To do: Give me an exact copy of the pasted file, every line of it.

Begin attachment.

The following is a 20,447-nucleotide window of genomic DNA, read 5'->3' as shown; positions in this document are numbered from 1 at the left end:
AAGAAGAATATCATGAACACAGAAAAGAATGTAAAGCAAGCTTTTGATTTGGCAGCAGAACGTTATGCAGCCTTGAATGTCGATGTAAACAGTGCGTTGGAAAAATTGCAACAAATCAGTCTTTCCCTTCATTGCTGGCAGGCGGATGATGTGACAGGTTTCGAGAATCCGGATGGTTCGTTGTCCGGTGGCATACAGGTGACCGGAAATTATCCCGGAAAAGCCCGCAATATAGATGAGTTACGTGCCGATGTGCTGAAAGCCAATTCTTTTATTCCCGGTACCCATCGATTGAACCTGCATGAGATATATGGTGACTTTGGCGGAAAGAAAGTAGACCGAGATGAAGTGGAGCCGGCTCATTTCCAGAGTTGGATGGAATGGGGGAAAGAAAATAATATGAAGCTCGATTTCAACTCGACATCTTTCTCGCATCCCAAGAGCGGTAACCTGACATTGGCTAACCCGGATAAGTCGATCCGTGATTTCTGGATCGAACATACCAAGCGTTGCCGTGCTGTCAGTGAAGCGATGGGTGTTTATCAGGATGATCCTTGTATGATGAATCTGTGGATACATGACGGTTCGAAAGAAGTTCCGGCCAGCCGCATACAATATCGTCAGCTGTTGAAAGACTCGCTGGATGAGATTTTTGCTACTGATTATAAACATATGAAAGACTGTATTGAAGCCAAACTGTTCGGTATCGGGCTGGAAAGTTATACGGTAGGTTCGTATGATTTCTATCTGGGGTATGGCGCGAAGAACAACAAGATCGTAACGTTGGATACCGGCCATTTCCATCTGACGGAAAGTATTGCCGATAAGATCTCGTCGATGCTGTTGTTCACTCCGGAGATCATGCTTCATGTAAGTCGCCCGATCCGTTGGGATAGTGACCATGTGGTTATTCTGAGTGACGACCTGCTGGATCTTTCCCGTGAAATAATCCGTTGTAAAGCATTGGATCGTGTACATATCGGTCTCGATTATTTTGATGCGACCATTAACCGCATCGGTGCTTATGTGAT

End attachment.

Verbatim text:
The following is a 20,447-nucleotide window of genomic DNA, read 5'->3' as shown; positions in this document are numbered from 1 at the left end:
AAGAAGAATATCATGAACACAGAAAAGAATGTAAAGCAAGCTTTTGATTTGGCAGCAGAACGTTATGCAGCCTTGAATGTCGATGTAAACAGTGCGTTGGAAAAATTGCAACAAATCAGTCTTTCCCTTCATTGCTGGCAGGCGGATGATGTGACAGGTTTCGAGAATCCGGATGGTTCGTTGTCCGGTGGCATACAGGTGACCGGAAATTATCCCGGAAAAGCCCGCAATATAGATGAGTTACGTGCCGATGTGCTGAAAGCCAATTCTTTTATTCCCGGTACCCATCGATTGAACCTGCATGAGATATATGGTGACTTTGGCGGAAAGAAAGTAGACCGAGATGAAGTGGAGCCGGCTCATTTCCAGAGTTGGATGGAATGGGGGAAAGAAAATAATATGAAGCTCGATTTCAACTCGACATCTTTCTCGCATCCCAAGAGCGGTAACCTGACATTGGCTAACCCGGATAAGTCGATCCGTGATTTCTGGATCGAACATACCAAGCGTTGCCGTGCTGTCAGTGAAGCGATGGGTGTTTATCAGGATGATCCTTGTATGATGAATCTGTGGATACATGACGGTTCGAAAGAAGTTCCGGCCAGCCGCATACAATATCGTCAGCTGTTGAAAGACTCGCTGGATGAGATTTTTGCTACTGATTATAAACATATGAAAGACTGTATTGAAGCCAAACTGTTCGGTATCGGGCTGGAAAGTTATACGGTAGGTTCGTATGATTTCTATCTGGGGTATGGCGCGAAGAACAACAAGATCGTAACGTTGGATACCGGCCATTTCCATCTGACGGAAAGTATTGCCGATAAGATCTCGTCGATGCTGTTGTTCACTCCGGAGATCATGCTTCATGTAAGTCGCCCGATCCGTTGGGATAGTGACCATGTGGTTATTCTGAGTGACGACCTGCTGGATCTTTCCCGTGAAATAATCCGTTGTAAAGCATTGGATCGTGTACATATCGGTCTCGATTATTTTGATGCGACCATTAACCGCATCGGTGCTTATGTGAT